Sunday, May 24, 2015

A Winning Strategy for the 2016 Presidential Election

Be unscripted.  That's the way to win the Presidential election in 2016.  The American people are looking for an authentic, sincere, unscripted candidate they can, for the most part, agree with.  Someone who speaks from the heart, and empathizes and sympathizes with them.  Someone they can sit down and have a beer with.  Not that they need to agree with everything the candidate advocates.  You can disagree with your friends and still like them.  But you can't be friends with a phony.

Unfortunately, scripting is what modern politics is all about.  Data-driven, Internet-interfaced, bet-hedged down to the last precinct, today's politics is a game of angles, maneuver and percentages.  There is a lot of well-deserved publicity about money in politics. But the money has to be spent wisely.  As Mitt Romney demonstrated in 2012, simply having a lot of money doesn't win the election.  It's important to appear genuine.  Mitt couldn't pull that off when it came to hunting or being a right wing maniac (a prerequsite for bringing the far right to the polls).  He is basically a moderate who tried to pose as a conservative and came across as implausible.  That cost him the election.

The political cognoscenti understand the importance of appearances.  Armies of political scriptwriters are furiously working on scripts for how to appear unscripted.  Candidates are making appearances in very small towns in Iowa with real people, as in folks who might drive nine-year old cars because they can't afford anything better.  Candidates appear in shirtsleeves and eat ethnic food, preferably the kind that's not healthy so that you don't appear preachy about diet.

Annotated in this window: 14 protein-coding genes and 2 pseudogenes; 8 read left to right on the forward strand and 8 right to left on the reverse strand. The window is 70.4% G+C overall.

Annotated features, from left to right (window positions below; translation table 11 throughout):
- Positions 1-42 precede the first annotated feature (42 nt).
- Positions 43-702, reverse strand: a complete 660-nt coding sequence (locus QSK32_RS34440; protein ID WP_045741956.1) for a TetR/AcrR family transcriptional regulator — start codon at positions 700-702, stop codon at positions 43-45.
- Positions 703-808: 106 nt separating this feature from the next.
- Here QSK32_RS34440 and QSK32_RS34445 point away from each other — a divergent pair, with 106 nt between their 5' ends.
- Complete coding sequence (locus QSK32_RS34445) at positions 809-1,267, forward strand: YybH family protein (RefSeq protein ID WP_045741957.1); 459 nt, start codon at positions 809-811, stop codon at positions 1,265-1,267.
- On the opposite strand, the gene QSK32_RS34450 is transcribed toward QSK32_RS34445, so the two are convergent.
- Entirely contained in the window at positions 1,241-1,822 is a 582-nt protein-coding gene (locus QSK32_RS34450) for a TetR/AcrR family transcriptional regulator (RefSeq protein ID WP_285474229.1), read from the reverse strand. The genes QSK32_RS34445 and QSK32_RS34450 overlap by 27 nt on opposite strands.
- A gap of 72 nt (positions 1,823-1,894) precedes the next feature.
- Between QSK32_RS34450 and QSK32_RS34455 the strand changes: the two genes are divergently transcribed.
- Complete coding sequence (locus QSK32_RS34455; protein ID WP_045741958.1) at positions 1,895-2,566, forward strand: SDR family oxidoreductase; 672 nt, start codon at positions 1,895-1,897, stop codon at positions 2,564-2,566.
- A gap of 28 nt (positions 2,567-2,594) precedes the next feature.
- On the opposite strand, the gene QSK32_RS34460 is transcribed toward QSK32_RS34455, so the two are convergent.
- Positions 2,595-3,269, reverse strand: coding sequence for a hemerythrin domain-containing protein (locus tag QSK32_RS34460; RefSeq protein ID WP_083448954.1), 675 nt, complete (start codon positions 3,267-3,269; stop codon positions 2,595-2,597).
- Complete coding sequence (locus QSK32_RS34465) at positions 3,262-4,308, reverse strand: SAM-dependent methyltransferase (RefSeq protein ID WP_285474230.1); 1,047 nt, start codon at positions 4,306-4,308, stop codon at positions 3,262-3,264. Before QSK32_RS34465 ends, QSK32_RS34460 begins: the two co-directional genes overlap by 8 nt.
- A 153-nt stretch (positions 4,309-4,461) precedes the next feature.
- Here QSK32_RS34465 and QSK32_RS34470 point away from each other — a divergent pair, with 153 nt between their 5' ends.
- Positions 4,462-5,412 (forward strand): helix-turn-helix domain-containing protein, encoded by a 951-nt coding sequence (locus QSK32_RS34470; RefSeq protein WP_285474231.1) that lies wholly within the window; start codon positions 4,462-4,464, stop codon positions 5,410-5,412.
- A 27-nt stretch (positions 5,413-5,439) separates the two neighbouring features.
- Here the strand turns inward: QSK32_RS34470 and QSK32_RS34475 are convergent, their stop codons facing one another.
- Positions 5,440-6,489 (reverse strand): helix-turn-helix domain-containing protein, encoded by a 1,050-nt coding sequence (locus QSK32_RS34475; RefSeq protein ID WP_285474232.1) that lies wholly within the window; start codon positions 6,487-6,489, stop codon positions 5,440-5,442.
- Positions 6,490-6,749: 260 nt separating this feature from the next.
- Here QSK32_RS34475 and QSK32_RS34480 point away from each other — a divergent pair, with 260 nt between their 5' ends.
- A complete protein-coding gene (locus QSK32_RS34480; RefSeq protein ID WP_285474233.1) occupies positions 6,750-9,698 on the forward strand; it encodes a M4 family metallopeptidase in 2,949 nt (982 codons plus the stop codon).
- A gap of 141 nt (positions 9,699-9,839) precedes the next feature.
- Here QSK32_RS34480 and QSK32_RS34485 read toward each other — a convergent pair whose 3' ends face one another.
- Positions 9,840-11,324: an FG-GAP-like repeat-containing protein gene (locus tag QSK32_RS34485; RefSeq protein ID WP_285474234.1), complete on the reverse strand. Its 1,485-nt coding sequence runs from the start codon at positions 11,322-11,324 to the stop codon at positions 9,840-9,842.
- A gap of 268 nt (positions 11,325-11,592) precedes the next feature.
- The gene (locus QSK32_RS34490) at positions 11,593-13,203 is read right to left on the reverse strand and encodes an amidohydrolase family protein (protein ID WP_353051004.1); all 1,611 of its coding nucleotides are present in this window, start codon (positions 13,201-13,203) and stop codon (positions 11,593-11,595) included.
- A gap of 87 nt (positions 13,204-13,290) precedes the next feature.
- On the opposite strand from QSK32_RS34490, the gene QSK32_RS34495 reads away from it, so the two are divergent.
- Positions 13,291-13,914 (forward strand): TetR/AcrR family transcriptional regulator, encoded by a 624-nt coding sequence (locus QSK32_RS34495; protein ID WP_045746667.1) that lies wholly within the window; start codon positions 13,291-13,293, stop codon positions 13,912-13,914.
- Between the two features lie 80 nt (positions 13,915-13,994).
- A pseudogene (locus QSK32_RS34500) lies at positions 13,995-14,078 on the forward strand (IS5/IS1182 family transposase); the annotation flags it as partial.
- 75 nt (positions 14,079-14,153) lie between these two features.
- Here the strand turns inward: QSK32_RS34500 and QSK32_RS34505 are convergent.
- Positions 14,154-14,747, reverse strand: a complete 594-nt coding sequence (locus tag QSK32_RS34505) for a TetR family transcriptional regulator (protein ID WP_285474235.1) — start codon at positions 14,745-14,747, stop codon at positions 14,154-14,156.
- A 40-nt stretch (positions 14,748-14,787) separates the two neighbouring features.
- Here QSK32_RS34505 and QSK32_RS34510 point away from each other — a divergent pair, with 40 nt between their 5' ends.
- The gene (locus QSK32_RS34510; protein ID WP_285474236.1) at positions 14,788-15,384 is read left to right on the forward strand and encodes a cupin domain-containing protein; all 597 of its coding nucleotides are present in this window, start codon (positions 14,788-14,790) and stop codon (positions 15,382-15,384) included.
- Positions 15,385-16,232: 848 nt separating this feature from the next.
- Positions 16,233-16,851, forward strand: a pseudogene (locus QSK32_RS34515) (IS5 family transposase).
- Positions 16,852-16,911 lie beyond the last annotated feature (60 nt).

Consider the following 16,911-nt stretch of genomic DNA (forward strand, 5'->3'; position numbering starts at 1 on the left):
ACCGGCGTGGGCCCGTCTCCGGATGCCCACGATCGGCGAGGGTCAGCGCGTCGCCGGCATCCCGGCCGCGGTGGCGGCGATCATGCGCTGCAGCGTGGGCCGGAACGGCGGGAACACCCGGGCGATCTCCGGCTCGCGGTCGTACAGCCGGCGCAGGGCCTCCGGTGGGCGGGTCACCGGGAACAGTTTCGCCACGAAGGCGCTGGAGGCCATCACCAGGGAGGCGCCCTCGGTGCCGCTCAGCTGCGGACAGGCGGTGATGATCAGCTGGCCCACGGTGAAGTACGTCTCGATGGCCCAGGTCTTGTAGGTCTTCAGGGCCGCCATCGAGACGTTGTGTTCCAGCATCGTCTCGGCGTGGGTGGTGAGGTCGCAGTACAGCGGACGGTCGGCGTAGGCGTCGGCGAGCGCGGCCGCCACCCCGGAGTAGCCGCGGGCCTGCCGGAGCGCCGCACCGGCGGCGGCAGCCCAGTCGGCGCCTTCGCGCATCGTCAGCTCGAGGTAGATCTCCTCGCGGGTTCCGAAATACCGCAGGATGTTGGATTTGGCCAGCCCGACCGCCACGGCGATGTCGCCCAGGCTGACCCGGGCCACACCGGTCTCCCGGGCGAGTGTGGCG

But the electorate isn't fooled.  Hillary Clinton seems to have used her financial war chest to scare off serious primary challengers.  But she's so heavily scripted she's having trouble generating enthusiasm outside her longtime coterie of loyalists. Jeb Bush was against the invasion of Iraq, then he was for it, then, last we heard, he was against it.  At this rate, he won't have a chance even with the ardent support of the Republican establishment.  There are genuine, sincere wackos on the far left and far right.  But the general election won't be won by a mouth-foamer.  It will be won by a charismatic, empathetic, reasonable candidate who captures the public's imagination.  And that candidate will . . .  uh . . . perhaps . . . um . . . arrive with Godot.

No comments: